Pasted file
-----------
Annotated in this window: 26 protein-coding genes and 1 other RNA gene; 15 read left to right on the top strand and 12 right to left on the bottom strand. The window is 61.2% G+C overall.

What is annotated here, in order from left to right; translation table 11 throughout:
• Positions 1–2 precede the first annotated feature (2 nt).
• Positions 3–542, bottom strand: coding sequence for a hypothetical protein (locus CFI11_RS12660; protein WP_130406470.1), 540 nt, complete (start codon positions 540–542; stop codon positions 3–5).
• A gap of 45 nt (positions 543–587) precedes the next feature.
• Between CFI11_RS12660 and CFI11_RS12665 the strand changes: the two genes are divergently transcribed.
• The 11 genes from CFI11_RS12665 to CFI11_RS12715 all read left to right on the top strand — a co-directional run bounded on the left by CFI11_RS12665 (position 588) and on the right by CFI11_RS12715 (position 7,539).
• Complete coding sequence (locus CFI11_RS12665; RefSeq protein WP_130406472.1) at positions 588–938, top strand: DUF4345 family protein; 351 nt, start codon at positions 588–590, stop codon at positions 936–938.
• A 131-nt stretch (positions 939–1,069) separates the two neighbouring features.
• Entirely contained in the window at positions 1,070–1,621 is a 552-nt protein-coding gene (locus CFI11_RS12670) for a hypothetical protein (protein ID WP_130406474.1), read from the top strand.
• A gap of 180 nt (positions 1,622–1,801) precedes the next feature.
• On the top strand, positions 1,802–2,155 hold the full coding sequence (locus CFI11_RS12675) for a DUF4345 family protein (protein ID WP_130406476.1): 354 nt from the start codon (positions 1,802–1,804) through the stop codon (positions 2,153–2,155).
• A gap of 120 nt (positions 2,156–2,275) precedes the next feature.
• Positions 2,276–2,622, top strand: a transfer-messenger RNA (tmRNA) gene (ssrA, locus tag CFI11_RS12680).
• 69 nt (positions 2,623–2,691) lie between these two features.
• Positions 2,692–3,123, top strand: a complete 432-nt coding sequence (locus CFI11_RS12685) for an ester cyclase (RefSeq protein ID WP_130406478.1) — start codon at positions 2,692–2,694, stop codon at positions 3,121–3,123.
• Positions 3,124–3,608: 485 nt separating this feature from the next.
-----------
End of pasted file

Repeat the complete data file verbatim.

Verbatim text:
Annotated in this window: 26 protein-coding genes and 1 other RNA gene; 15 read left to right on the top strand and 12 right to left on the bottom strand. The window is 61.2% G+C overall.

What is annotated here, in order from left to right; translation table 11 throughout:
• Positions 1–2 precede the first annotated feature (2 nt).
• Positions 3–542, bottom strand: coding sequence for a hypothetical protein (locus CFI11_RS12660; protein WP_130406470.1), 540 nt, complete (start codon positions 540–542; stop codon positions 3–5).
• A gap of 45 nt (positions 543–587) precedes the next feature.
• Between CFI11_RS12660 and CFI11_RS12665 the strand changes: the two genes are divergently transcribed.
• The 11 genes from CFI11_RS12665 to CFI11_RS12715 all read left to right on the top strand — a co-directional run bounded on the left by CFI11_RS12665 (position 588) and on the right by CFI11_RS12715 (position 7,539).
• Complete coding sequence (locus CFI11_RS12665; RefSeq protein WP_130406472.1) at positions 588–938, top strand: DUF4345 family protein; 351 nt, start codon at positions 588–590, stop codon at positions 936–938.
• A 131-nt stretch (positions 939–1,069) separates the two neighbouring features.
• Entirely contained in the window at positions 1,070–1,621 is a 552-nt protein-coding gene (locus CFI11_RS12670) for a hypothetical protein (protein ID WP_130406474.1), read from the top strand.
• A gap of 180 nt (positions 1,622–1,801) precedes the next feature.
• On the top strand, positions 1,802–2,155 hold the full coding sequence (locus CFI11_RS12675) for a DUF4345 family protein (protein ID WP_130406476.1): 354 nt from the start codon (positions 1,802–1,804) through the stop codon (positions 2,153–2,155).
• A gap of 120 nt (positions 2,156–2,275) precedes the next feature.
• Positions 2,276–2,622, top strand: a transfer-messenger RNA (tmRNA) gene (ssrA, locus tag CFI11_RS12680).
• 69 nt (positions 2,623–2,691) lie between these two features.
• Positions 2,692–3,123, top strand: a complete 432-nt coding sequence (locus CFI11_RS12685) for an ester cyclase (RefSeq protein ID WP_130406478.1) — start codon at positions 2,692–2,694, stop codon at positions 3,121–3,123.
• Positions 3,124–3,608: 485 nt separating this feature from the next.